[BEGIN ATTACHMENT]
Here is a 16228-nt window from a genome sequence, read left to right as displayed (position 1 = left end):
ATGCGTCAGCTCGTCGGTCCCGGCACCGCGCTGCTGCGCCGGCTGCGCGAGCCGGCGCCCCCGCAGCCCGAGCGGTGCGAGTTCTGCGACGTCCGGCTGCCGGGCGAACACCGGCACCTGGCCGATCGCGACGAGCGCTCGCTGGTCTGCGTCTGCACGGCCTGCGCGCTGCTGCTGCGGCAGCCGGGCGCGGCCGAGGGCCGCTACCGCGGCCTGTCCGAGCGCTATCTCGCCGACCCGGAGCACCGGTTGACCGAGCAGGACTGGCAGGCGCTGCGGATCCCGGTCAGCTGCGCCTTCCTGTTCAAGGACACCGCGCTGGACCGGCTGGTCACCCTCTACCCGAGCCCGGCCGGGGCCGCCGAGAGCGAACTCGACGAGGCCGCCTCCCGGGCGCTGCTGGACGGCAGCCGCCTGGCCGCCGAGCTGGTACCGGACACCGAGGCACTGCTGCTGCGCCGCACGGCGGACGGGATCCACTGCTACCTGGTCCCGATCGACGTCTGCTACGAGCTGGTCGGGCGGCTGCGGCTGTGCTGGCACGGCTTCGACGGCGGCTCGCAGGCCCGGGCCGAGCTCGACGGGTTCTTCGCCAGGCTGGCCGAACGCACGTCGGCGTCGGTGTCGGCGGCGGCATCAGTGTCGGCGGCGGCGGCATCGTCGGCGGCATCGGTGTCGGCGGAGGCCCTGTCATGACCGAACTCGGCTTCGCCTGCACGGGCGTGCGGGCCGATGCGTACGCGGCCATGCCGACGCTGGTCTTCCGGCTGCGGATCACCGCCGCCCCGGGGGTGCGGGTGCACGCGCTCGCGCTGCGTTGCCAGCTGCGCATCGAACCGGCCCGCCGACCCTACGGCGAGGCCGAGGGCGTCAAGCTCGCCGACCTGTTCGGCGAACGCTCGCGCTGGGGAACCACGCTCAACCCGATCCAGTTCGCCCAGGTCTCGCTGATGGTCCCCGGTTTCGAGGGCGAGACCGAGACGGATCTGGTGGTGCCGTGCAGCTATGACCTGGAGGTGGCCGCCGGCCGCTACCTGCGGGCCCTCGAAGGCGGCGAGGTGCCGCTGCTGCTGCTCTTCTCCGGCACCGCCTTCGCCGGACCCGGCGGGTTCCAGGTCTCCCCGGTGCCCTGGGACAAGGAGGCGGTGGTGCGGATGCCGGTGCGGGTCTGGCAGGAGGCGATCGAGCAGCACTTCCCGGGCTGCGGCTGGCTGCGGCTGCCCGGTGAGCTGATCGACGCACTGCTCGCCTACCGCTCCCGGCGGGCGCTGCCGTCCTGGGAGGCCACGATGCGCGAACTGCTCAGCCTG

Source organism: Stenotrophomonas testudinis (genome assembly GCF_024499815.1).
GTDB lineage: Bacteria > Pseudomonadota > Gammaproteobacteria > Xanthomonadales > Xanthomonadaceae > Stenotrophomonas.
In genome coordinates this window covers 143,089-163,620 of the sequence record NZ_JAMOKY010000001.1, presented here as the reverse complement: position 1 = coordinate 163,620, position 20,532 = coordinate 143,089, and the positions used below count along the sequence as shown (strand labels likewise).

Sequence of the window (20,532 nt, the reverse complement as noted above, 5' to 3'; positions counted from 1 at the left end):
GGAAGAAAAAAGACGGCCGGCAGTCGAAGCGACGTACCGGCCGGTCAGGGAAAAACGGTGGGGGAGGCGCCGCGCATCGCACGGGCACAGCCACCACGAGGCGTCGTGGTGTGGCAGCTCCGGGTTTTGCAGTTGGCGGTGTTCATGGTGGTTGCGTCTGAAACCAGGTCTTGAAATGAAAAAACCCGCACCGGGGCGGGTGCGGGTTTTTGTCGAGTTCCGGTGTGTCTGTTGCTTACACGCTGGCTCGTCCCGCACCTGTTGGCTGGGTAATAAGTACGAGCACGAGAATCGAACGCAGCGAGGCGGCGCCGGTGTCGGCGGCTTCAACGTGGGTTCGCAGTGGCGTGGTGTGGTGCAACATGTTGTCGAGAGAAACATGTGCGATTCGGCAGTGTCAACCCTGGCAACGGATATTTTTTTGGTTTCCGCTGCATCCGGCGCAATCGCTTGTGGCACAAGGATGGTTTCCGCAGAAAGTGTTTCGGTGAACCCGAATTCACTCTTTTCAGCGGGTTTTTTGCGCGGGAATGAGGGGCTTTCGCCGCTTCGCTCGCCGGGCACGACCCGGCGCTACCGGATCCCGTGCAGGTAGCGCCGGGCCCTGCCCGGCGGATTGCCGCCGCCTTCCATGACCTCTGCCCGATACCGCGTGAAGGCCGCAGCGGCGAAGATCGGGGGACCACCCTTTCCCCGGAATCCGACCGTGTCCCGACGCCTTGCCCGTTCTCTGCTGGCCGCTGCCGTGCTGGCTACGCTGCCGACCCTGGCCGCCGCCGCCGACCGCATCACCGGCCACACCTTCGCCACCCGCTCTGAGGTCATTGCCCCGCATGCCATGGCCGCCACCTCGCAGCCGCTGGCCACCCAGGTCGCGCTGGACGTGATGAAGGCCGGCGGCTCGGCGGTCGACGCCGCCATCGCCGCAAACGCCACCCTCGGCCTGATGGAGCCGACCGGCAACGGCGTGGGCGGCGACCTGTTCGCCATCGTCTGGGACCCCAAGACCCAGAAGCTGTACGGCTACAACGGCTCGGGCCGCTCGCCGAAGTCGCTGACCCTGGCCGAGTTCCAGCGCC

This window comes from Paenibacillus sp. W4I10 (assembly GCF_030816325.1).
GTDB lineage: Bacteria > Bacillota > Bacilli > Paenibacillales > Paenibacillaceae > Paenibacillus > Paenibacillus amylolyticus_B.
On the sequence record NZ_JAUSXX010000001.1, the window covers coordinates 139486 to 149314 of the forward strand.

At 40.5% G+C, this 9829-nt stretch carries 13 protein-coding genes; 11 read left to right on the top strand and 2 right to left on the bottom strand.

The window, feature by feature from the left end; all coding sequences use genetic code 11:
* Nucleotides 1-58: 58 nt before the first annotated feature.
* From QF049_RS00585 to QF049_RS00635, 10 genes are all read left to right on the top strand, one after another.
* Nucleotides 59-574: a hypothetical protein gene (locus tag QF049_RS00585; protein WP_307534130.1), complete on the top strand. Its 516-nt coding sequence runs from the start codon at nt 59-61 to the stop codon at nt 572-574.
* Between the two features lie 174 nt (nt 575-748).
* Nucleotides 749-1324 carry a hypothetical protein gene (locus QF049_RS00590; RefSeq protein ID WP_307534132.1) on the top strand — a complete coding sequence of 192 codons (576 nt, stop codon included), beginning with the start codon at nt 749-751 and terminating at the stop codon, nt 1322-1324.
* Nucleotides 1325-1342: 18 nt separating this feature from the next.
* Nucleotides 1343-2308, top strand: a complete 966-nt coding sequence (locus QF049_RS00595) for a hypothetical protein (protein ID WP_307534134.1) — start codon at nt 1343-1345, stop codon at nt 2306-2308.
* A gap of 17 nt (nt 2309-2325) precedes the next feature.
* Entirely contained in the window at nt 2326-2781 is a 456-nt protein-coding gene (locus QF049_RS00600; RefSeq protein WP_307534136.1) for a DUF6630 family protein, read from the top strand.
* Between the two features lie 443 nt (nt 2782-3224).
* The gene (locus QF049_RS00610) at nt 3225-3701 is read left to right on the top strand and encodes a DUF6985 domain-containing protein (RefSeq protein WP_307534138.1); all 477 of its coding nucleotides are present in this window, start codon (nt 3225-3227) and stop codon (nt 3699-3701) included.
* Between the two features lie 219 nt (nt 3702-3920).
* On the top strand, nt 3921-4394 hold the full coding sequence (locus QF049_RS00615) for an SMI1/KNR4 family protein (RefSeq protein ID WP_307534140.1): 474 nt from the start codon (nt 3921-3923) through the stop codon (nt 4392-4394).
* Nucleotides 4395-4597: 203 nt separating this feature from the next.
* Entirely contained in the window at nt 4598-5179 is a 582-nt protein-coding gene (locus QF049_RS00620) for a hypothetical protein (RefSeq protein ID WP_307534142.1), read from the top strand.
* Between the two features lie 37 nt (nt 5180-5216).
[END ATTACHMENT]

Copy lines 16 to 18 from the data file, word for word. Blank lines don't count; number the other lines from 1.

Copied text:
* Between the two features lie 174 nt (nt 575-748).
* Nucleotides 749-1324 carry a hypothetical protein gene (locus QF049_RS00590; RefSeq protein ID WP_307534132.1) on the top strand — a complete coding sequence of 192 codons (576 nt, stop codon included), beginning with the start codon at nt 749-751 and terminating at the stop codon, nt 1322-1324.
* Nucleotides 1325-1342: 18 nt separating this feature from the next.